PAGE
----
The Century of the Self

Discussion of cults generally - not specifically related to the SES or its related organisations.
actuallythere
Posts: 180
Joined: Mon Aug 17, 2009 3:05 pm

The Century of the Self

Postby actuallythere » Thu Jul 12, 2012 6:26 am

Recommended viewing for all regular contributors to this forum, a 4-hour BBC series that for me provided a superb explanation of what is going on at SES. The documentary is all about how 'the ego' and 'the self' has been manipulated by politicians, advertisers and public relations people to prompt thought control and thereby behaviour - from shopping to voting.

Consider the very close personal links SES has had to politics (Maclaren), advertising (Sinclair) and public relations (Boddy). It suggests what these rich men might have got out of SES, and how - like much politics and advertising - it has been a con for the gullible and insecure. The series also points to the origin of the anguish and abuse that is associated with SES.

For starters, just take a look at the episode titles. They all ring true:

Episode One: Happiness Machines http://www.youtube.com/watch?v=prTarrgvkjo (1 hour) [Generation Maclaren senior]

Episode Two: The Engineering of Consent http://www.youtube.com/watch?v=tenfbDqiDns (1 hour) [Generation Maclaren junior]

Episode Three: There is Policeman Inside all our Heads, He Must Be Destroyed http://www.youtube.com/watch?v=HDrmsvdXqdc (1 hour) [Generation Sinclair]

Episode Four: Eight People Sipping Wine in Kettering http://www.youtube.com/watch?v=_WSMx7djYJU (1 hour) [Generation Boddy]

chittani
Posts: 145
Joined: Thu Mar 09, 2006 6:03 pm

Re: The Century of the Self

Postby chittani » Sat Jul 28, 2012 10:40 am

AT, I loved this series when I saw it in 2002 and it has been a major inspiration in my life. Firstly because Adam Curtis is brilliant and shows how serious ideas can be made into thrilling and educational art. Secondly because it made me think more about the word 'self', which as you point out is important in the SES.

Modern marketing was founded on Freudian principles. It's an amazing story and I join with you in inviting people to watch it. Great fun, too ... sort of high-brow conspiracy theory.

HOWEVER, I'm sorry to say that you are off the mark here.

The 'self' in this series is Freud's Id (NOT 'ego'), the 'It' that dwells at the base of our brains and our evolutionary history, a seething mass of desires, drives and urges. Curtis argues that Freud's descendants, especially Edward Bernays who invented 'PR', realised that this aspect of human beings could be used to sell things. This is all well-documented - Bernays did employ Freudian shrinks to come up with his wheezes, and it worked. He brought down a government (Guatemala?), persuaded millions of women to smoke, and invented the Full [Your Nationality] Breakfast.

Curtis is in one sense old-fashioned - he believes that the 'self' is evil, which is the Christian perspective. Think of words like 'selfish', 'self-conscious', 'self-centred'. Our culture, in so far as it's Christian, is deeply opposed to self. That's why Richard Dawkins caused such upset when he wrote The Selfish Gene - he used the terms 'altruistic' and 'selfish', and argued that all of nature (including by implication, us) is 'selfish' (read - Devilish) and not 'altruistic' (Christ-like).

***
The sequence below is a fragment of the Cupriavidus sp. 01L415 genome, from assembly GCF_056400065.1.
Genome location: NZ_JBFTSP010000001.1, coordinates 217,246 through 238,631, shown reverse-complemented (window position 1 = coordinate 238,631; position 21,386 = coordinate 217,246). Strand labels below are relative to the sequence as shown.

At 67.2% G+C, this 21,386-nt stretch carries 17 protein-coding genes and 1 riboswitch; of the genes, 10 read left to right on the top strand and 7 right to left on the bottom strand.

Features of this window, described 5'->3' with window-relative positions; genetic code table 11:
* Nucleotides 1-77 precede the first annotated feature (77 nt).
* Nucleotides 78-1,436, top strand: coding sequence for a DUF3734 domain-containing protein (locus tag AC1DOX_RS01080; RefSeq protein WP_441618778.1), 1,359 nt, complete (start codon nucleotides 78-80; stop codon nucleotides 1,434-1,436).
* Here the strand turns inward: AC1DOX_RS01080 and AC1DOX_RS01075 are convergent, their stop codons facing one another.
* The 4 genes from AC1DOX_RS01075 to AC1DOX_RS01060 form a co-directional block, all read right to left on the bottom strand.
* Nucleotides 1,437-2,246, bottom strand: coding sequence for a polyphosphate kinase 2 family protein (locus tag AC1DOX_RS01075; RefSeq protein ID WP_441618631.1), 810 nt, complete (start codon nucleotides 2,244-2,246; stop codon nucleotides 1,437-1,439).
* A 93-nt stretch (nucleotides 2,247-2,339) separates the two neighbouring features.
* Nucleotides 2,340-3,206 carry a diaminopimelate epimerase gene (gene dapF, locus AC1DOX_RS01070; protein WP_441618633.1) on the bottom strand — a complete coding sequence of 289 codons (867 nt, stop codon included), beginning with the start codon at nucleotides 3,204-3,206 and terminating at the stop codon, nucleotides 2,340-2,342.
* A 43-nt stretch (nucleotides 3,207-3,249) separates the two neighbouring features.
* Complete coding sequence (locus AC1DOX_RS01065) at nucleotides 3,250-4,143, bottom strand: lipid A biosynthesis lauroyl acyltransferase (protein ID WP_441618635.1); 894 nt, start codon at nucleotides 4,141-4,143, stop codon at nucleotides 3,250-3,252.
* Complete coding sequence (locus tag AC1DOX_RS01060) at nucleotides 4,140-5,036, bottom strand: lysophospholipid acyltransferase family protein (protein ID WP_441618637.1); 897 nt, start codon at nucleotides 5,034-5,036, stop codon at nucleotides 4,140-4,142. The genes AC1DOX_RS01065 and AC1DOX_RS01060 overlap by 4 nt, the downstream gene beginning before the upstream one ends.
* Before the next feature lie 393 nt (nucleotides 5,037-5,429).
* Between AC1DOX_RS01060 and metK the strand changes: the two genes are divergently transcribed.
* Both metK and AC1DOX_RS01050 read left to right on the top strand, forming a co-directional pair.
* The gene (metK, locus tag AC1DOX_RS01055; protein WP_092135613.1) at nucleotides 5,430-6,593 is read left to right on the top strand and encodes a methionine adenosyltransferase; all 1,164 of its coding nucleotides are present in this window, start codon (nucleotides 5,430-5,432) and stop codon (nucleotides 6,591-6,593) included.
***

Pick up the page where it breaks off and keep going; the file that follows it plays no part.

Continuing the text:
As Carl Jung says in Archetypes, 'with the Western man, the value of the self sinks to zero'.

From the 19th Century on, Indian philosophy brought in the idea that there is a spiritual Self (atman) that represents our highest good. This, and not Freud, is where the SES idea of 'self' comes from. Firstly, because all of the Western gurus documented by Peter Washington from Blavatsky to Steiner to Gurdjieff and Ouspensky were inspired by this Indian vision of self; and secondly from the direct influence of the Shankaracharyas from 1965 on.

In psychological terms, the tradition that connects to the New Religious Movements like the SES comes down from Jung and not from Freud. Freud said we are all evil and flawed; Jung, partly drawing on India, said we can reach self-realization.

It's not just a cult or New Religious Movement thing - the 'Indian' self is also an inspiration to humanistic psychology like Maslow, Positive Psychology, and the whole idea that by being authentically yourself, you serve others (eg Marianne Williamson). The whole New Age movement is informed by it, too.

Apart from the word 'self' which is confusing you, the things that Adam Curtis hates (Freud, Bernays, Game Theory, Tony Blair, appealing to the lowest instincts, focus groups, denigrating 'reason', self-indulgent pleasure-seeking, Wilhelm Reich) are also objectionable to the SES.

In the SES, the Freudian 'self' is called 'ahankara', root of all evil apparently. But that's another story ...

Sorry, you got me on my favourite topic here ...

actuallythere
Posts: 180
Joined: Mon Aug 17, 2009 3:05 pm

Re: The Century of the Self

Postby actuallythere » Sat Jul 28, 2012 2:33 pm

@chittani

We have a difference of opinion on the matter - that is a good thing.